US 3608827 A
Description (OCR text may contain errors)
ties tel 1 amass?  inventor Alan llfiinltead Los Altos Hills, Calif.  Appl. No. 840,751  Filed July 10, 11969  Patented Sept. 28, 1971  Assignee W. R. Ames Company Milpitas, Calii.
(54] LllNlEAlRLY MOVABLE llRRlGA'lllON SYSTEM 8 Claims, 14 Drawing Figs.
 11.8. C1 2319/1841, 137/344  lnt.Cl B05b3/1S  Field of Search 239/184, 173.180,19l,213,159,148;137/344  References Cited UNITED STATES PATENTS 1,079,817 11/1913 Williamson 239/148 2,750,228 6/1956 Engel 239/184 2,807,500 9/1957 Clayton... 239/180 3,139,848 7/1964 Welty 239/159 X 3,349,794 10/1967 Behlen 137/344 3,385,315 5/1968 Decoto et al. 137/344 3,463,175 8/1969 Rogers 3,512,714 5/1970 Phelpsetal ABSTRACT: Apparatus for irrigating a field from a stationary supply pipe on the field supplied at one end with water under pressure and having a series of valves located at predetermined spaced-apart intervals along its length. Each valve is operable by an actuating means for releasing water from the supply pipe in an open position and for preventing the release of water in a closed position. A mobile, self-powered main drive unit movable in a direction generally parallel to the supply pipe has an open receiving tank with an outlet connected to a distribution pipe that extends generally perpendicular to said supply pipe and has a series of outlets spaced apart along its length. Means are provided on said main drive unit for opening said valves when they are positioned over the tank of said drive unit as it moves along and thereafter for closing each open valvejust before the tank moves away from the open valve, thereby maintaining the tank in a filled condi tion as the apparatus moves along with the water being pumped through and sprayed from the distribution pipe in a predetermined manner.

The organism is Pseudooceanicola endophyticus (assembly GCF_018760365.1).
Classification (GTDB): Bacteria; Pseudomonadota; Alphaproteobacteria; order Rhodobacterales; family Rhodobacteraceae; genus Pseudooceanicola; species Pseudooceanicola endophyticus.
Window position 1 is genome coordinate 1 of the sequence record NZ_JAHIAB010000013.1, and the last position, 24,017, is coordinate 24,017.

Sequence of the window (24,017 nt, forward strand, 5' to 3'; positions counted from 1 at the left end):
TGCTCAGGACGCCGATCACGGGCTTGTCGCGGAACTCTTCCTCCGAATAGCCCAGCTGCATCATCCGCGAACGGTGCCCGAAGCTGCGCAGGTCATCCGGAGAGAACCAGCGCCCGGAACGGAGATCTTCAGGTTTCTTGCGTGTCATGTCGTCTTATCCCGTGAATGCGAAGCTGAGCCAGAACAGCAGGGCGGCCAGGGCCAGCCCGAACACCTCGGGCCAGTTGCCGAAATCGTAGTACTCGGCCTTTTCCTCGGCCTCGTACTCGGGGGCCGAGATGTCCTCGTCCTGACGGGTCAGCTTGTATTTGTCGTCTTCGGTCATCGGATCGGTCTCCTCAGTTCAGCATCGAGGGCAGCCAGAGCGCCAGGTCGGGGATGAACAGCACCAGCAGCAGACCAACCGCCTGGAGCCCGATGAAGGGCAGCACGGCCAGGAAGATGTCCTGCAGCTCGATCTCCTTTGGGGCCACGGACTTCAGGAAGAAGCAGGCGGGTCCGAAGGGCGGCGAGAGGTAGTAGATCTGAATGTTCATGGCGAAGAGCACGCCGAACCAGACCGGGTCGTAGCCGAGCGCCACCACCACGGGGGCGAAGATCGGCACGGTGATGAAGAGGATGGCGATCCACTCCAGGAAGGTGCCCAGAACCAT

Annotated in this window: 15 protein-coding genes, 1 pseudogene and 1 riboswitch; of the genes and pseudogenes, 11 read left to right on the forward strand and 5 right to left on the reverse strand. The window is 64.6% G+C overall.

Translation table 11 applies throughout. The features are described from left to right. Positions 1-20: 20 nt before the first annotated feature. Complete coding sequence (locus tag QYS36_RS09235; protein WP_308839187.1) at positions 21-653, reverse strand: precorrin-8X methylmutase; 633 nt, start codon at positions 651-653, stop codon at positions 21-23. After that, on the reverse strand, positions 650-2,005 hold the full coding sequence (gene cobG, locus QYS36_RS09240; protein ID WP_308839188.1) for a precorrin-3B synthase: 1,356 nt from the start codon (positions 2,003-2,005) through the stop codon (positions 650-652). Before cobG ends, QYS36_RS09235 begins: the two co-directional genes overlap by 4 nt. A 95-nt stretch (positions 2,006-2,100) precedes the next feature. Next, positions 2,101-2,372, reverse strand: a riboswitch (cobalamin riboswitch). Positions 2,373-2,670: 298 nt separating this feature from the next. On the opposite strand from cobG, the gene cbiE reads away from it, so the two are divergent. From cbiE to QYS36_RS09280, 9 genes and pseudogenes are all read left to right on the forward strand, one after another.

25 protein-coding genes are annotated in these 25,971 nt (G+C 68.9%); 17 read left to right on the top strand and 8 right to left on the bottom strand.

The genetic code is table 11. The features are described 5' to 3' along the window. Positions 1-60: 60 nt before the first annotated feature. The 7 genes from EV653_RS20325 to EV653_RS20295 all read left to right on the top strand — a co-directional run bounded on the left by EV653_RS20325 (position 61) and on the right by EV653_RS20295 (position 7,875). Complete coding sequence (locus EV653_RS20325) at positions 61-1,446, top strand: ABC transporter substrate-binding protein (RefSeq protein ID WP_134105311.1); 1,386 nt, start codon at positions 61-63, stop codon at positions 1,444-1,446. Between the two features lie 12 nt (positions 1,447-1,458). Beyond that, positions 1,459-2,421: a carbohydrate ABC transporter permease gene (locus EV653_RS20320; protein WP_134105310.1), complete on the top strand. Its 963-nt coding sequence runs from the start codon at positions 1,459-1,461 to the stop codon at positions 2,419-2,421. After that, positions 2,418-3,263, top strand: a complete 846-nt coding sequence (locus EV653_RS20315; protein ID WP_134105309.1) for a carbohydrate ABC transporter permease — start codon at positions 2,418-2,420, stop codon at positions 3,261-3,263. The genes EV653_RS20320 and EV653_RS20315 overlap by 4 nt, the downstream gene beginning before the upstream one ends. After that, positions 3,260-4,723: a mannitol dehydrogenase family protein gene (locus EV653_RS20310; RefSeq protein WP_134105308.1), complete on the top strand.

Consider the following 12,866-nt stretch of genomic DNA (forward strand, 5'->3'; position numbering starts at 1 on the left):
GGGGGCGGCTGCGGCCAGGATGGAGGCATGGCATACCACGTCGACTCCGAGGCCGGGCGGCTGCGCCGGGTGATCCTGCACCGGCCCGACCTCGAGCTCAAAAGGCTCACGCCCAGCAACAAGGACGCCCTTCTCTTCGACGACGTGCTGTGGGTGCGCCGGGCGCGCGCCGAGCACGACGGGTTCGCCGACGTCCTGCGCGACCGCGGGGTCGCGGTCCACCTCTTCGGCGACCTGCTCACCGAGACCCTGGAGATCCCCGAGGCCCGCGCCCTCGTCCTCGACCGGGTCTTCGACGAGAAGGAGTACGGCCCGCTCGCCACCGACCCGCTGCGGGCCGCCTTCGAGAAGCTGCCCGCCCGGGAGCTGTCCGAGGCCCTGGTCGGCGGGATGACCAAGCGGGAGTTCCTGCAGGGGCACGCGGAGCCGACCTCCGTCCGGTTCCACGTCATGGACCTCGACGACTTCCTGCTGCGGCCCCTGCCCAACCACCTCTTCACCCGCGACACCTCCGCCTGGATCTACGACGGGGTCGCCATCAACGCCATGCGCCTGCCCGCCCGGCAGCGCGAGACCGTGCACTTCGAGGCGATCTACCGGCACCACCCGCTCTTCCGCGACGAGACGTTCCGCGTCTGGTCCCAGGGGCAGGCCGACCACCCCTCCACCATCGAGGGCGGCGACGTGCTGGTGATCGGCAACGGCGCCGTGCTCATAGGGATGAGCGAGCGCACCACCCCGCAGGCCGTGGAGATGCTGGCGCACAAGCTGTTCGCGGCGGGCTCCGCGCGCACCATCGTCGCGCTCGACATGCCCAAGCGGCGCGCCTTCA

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SHEET 0F 7 INVENTOR. ALAN KINKEAD ATTORNEY PMETEU SEP28 I97! SHEU 7 0F 7 INVENTOR. ALAN KIMKEAD 'ATTORNEYS LINIEAWLY MOVABLE IRRIGATION SYSTEM This invention relates to apparatus for irrigating land by sprinkling and more particularly to that type of apparatus wherein a series of sprinkling heads are mounted on a distribution pipe that moves laterally over the ground.
In one well-known type of irrigation system, a distribution pipe with sprinkler heads or nozzles is connected to and rotates or pivots about a central upright pipe. Water is supplied to the central pipe and flows out through the distribution pipe as it sweeps over a circular precipitation pattern. While such rotating systems have been widely used they have many disadvantages, the most obvious of which is the limitation of the circular precipitation pattern that prevents full coverage of rectangular field areas.
To overcome the circular limitations, systems were devised wherein a distribution pipe with sprinkler heads was moved linearly over the ground. However, the use of such systems prior to the present invention was limited largely because of the problem of supplying water to the moving distribution pipe. Heretofore, a flexible conduit from a water-supply source was attached to the distribution pipe and as the pipe moved over the ground it was necessary to carry or drag along the flexible conduit. This proved to be inefficient and expensive because the flexible conduit required extra equipment and manpower to handle it as well as additional ground area over which it could be dragged or transported without damaging crops.
One object of the present invention is to overcome the disadvantages and problems of prior art irrigation apparatus and provide an improved sprinkler type irrigation apparatus utilizing a linearly moving distribution pipe that does not require a flexible conduit for supplying water to it.